Courts & Crime

Judge: Alaska cop who makes $100K still too poor to hire lawyer

An Anchorage police officer accused of multiple counts of sexual assault will get a public defender despite his $100,000-a-year salary, at least for now, a Superior Court judge ruled Friday.

"The charges in this case are equivalent to homicide charges," Judge Phillip Volland said after being asked by the prosecution to revisit his initial granting of public defender services. "This would be a very expensive case."

Anthony Rollins, 41, is accused of sexually assaulting six women over a span of three years. Some of the 20 charges against him say he abused his official position to commit the crimes. Eligibility for a public defender generally requires the defendant to be "an indigent person." While Rollins, a decorated, 13-year-veteran of the department, may not fit the normal profile, he does not have the money to hire a lawyer to defend him in this kind of case, Volland said.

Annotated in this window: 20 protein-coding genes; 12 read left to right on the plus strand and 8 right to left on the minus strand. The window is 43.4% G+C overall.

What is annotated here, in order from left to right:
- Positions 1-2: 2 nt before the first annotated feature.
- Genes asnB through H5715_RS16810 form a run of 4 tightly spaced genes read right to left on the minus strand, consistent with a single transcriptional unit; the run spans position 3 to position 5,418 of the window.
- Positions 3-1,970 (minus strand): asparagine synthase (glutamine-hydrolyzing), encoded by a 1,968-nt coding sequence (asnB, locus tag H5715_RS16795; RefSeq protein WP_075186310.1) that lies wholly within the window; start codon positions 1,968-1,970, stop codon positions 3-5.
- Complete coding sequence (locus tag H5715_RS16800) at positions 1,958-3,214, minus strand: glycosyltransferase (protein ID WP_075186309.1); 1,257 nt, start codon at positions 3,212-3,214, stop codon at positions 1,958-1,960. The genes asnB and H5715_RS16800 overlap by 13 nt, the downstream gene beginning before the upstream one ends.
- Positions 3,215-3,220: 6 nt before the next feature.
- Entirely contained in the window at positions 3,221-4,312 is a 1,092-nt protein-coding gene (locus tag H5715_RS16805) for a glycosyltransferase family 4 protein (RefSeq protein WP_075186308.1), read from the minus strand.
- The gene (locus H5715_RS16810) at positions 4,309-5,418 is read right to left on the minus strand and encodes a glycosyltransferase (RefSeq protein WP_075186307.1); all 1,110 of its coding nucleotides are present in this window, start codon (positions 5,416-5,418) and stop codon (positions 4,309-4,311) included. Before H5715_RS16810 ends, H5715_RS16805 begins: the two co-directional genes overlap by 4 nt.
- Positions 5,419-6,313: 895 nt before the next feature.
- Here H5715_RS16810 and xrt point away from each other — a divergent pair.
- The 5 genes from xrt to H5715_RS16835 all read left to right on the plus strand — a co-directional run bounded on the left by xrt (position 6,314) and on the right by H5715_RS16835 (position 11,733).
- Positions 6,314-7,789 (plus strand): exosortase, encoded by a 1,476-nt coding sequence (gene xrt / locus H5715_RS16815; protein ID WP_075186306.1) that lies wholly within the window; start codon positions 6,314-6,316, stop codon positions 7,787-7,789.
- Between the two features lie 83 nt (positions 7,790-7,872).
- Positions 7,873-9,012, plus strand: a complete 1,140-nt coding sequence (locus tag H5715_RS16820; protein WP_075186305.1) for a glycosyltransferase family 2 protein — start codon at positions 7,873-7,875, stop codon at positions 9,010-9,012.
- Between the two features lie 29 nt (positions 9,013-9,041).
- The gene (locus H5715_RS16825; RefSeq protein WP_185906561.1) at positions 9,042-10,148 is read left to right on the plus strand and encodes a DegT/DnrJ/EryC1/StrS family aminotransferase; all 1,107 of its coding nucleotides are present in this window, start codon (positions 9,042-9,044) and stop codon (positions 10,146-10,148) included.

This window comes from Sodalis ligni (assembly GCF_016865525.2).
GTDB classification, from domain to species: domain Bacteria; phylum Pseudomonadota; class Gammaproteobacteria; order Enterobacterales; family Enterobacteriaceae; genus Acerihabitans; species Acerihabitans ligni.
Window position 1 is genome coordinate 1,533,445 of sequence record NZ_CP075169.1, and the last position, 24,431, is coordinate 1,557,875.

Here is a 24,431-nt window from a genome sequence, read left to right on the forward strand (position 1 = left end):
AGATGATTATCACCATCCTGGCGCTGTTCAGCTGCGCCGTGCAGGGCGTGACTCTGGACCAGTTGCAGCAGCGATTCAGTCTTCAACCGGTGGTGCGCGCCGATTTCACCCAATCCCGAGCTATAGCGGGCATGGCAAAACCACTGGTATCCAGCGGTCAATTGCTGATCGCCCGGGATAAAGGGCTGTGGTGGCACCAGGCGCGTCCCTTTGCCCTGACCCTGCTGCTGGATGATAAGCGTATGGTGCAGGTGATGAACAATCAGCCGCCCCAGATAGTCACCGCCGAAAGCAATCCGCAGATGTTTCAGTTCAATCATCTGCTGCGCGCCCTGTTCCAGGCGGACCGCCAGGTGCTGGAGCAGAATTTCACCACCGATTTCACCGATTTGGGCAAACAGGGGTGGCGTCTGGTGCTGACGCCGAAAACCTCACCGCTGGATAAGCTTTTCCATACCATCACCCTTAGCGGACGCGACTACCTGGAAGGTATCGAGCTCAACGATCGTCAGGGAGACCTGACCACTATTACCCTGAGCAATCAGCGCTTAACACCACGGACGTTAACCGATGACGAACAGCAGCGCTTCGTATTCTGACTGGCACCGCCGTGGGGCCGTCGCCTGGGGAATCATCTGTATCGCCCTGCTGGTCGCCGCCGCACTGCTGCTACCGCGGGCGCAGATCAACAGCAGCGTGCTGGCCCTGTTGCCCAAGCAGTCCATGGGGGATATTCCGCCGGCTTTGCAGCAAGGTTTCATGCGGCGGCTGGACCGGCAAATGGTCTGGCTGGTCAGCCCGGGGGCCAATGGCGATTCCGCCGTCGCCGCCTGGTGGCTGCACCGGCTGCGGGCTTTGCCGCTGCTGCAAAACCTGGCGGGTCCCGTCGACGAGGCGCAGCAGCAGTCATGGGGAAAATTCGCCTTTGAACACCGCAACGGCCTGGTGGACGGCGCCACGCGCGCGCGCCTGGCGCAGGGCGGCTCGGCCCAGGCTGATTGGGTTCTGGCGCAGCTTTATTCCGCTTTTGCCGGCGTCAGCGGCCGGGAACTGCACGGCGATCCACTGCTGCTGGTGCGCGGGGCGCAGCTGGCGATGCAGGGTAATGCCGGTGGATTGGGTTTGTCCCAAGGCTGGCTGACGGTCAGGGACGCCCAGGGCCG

Prosecutors had objected to Rollins being granted a state paid-for defense attorney because of his police income and properties he and his wife own around Anchorage.

Public records show Rollins was paid $142,892 by the Anchorage police department in 2008; and up until his mid-July arrest, the department paid Rollins $78,688. His wife, police Sgt. Denise Rollins, also made good money.

Their combined income for the past five and a half years was $1,168,602, according to municipal records.

Although Rollins has above-average income, he does not appear to have sufficient assets or cash to pay for a long, complicated case, the judge said.

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